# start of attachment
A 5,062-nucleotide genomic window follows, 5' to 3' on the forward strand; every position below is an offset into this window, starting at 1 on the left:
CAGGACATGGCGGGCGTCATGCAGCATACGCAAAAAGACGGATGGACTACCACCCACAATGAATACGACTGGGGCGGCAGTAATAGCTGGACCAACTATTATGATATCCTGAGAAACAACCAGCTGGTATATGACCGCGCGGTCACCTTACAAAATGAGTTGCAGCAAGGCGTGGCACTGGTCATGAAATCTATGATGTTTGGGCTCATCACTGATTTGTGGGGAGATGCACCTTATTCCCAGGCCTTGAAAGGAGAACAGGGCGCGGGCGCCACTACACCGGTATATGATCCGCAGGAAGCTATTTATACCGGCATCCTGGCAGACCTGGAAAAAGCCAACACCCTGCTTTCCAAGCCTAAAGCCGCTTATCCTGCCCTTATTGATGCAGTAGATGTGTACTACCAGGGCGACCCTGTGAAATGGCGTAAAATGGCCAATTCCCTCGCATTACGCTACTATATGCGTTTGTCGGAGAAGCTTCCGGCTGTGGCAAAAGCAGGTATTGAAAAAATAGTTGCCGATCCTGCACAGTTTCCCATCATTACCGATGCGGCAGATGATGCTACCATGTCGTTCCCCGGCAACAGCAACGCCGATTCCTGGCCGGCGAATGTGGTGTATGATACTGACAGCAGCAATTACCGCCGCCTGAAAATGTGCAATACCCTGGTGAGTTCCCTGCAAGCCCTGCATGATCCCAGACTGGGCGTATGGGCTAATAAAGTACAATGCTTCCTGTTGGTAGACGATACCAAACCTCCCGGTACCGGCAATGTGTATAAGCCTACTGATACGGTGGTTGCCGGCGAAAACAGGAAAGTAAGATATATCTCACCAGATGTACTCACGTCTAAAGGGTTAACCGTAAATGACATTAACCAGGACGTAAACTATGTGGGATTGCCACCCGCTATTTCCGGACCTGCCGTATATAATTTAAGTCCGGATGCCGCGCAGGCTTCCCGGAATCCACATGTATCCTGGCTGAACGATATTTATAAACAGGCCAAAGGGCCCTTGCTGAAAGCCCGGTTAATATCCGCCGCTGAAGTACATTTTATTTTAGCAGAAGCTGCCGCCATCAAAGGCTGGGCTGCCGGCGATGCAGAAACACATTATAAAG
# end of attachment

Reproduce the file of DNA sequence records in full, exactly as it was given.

A 5,062-nucleotide genomic window follows, 5' to 3' on the forward strand; every position below is an offset into this window, starting at 1 on the left:
CAGGACATGGCGGGCGTCATGCAGCATACGCAAAAAGACGGATGGACTACCACCCACAATGAATACGACTGGGGCGGCAGTAATAGCTGGACCAACTATTATGATATCCTGAGAAACAACCAGCTGGTATATGACCGCGCGGTCACCTTACAAAATGAGTTGCAGCAAGGCGTGGCACTGGTCATGAAATCTATGATGTTTGGGCTCATCACTGATTTGTGGGGAGATGCACCTTATTCCCAGGCCTTGAAAGGAGAACAGGGCGCGGGCGCCACTACACCGGTATATGATCCGCAGGAAGCTATTTATACCGGCATCCTGGCAGACCTGGAAAAAGCCAACACCCTGCTTTCCAAGCCTAAAGCCGCTTATCCTGCCCTTATTGATGCAGTAGATGTGTACTACCAGGGCGACCCTGTGAAATGGCGTAAAATGGCCAATTCCCTCGCATTACGCTACTATATGCGTTTGTCGGAGAAGCTTCCGGCTGTGGCAAAAGCAGGTATTGAAAAAATAGTTGCCGATCCTGCACAGTTTCCCATCATTACCGATGCGGCAGATGATGCTACCATGTCGTTCCCCGGCAACAGCAACGCCGATTCCTGGCCGGCGAATGTGGTGTATGATACTGACAGCAGCAATTACCGCCGCCTGAAAATGTGCAATACCCTGGTGAGTTCCCTGCAAGCCCTGCATGATCCCAGACTGGGCGTATGGGCTAATAAAGTACAATGCTTCCTGTTGGTAGACGATACCAAACCTCCCGGTACCGGCAATGTGTATAAGCCTACTGATACGGTGGTTGCCGGCGAAAACAGGAAAGTAAGATATATCTCACCAGATGTACTCACGTCTAAAGGGTTAACCGTAAATGACATTAACCAGGACGTAAACTATGTGGGATTGCCACCCGCTATTTCCGGACCTGCCGTATATAATTTAAGTCCGGATGCCGCGCAGGCTTCCCGGAATCCACATGTATCCTGGCTGAACGATATTTATAAACAGGCCAAAGGGCCCTTGCTGAAAGCCCGGTTAATATCCGCCGCTGAAGTACATTTTATTTTAGCAGAAGCTGCCGCCATCAAAGGCTGGGCTGCCGGCGATGCAGAAACACATTATAAAG